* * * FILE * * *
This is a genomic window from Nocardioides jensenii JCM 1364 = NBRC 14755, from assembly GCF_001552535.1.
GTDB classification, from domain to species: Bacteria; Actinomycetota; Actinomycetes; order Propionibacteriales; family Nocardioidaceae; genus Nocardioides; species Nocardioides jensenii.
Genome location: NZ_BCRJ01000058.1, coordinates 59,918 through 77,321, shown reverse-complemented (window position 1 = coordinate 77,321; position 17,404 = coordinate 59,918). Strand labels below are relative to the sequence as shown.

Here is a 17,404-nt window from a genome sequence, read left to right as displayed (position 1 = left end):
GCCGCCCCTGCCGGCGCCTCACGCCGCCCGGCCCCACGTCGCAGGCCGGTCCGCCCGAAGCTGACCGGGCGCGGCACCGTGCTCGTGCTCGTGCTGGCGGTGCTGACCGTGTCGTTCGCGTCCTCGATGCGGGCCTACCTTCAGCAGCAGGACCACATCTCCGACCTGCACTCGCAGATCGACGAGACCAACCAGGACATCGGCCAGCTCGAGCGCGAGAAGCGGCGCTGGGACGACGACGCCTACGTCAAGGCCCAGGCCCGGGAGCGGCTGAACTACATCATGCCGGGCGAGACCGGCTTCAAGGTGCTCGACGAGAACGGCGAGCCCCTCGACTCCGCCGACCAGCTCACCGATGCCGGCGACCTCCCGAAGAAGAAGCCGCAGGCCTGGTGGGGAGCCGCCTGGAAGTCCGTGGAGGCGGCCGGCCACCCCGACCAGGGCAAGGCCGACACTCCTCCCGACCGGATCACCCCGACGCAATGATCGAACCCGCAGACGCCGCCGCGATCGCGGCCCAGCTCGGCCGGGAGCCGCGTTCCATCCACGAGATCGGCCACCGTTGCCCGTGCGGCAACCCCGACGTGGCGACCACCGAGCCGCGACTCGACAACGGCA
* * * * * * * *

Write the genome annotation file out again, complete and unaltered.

This is a genomic window from Nocardioides jensenii JCM 1364 = NBRC 14755, from assembly GCF_001552535.1.
GTDB classification, from domain to species: Bacteria; Actinomycetota; Actinomycetes; order Propionibacteriales; family Nocardioidaceae; genus Nocardioides; species Nocardioides jensenii.
Genome location: NZ_BCRJ01000058.1, coordinates 59,918 through 77,321, shown reverse-complemented (window position 1 = coordinate 77,321; position 17,404 = coordinate 59,918). Strand labels below are relative to the sequence as shown.

Here is a 17,404-nt window from a genome sequence, read left to right as displayed (position 1 = left end):
GCCGCCCCTGCCGGCGCCTCACGCCGCCCGGCCCCACGTCGCAGGCCGGTCCGCCCGAAGCTGACCGGGCGCGGCACCGTGCTCGTGCTCGTGCTGGCGGTGCTGACCGTGTCGTTCGCGTCCTCGATGCGGGCCTACCTTCAGCAGCAGGACCACATCTCCGACCTGCACTCGCAGATCGACGAGACCAACCAGGACATCGGCCAGCTCGAGCGCGAGAAGCGGCGCTGGGACGACGACGCCTACGTCAAGGCCCAGGCCCGGGAGCGGCTGAACTACATCATGCCGGGCGAGACCGGCTTCAAGGTGCTCGACGAGAACGGCGAGCCCCTCGACTCCGCCGACCAGCTCACCGATGCCGGCGACCTCCCGAAGAAGAAGCCGCAGGCCTGGTGGGGAGCCGCCTGGAAGTCCGTGGAGGCGGCCGGCCACCCCGACCAGGGCAAGGCCGACACTCCTCCCGACCGGATCACCCCGACGCAATGATCGAACCCGCAGACGCCGCCGCGATCGCGGCCCAGCTCGGCCGGGAGCCGCGTTCCATCCACGAGATCGGCCACCGTTGCCCGTGCGGCAACCCCGACGTGGCGACCACCGAGCCGCGACTCGACAACGGCA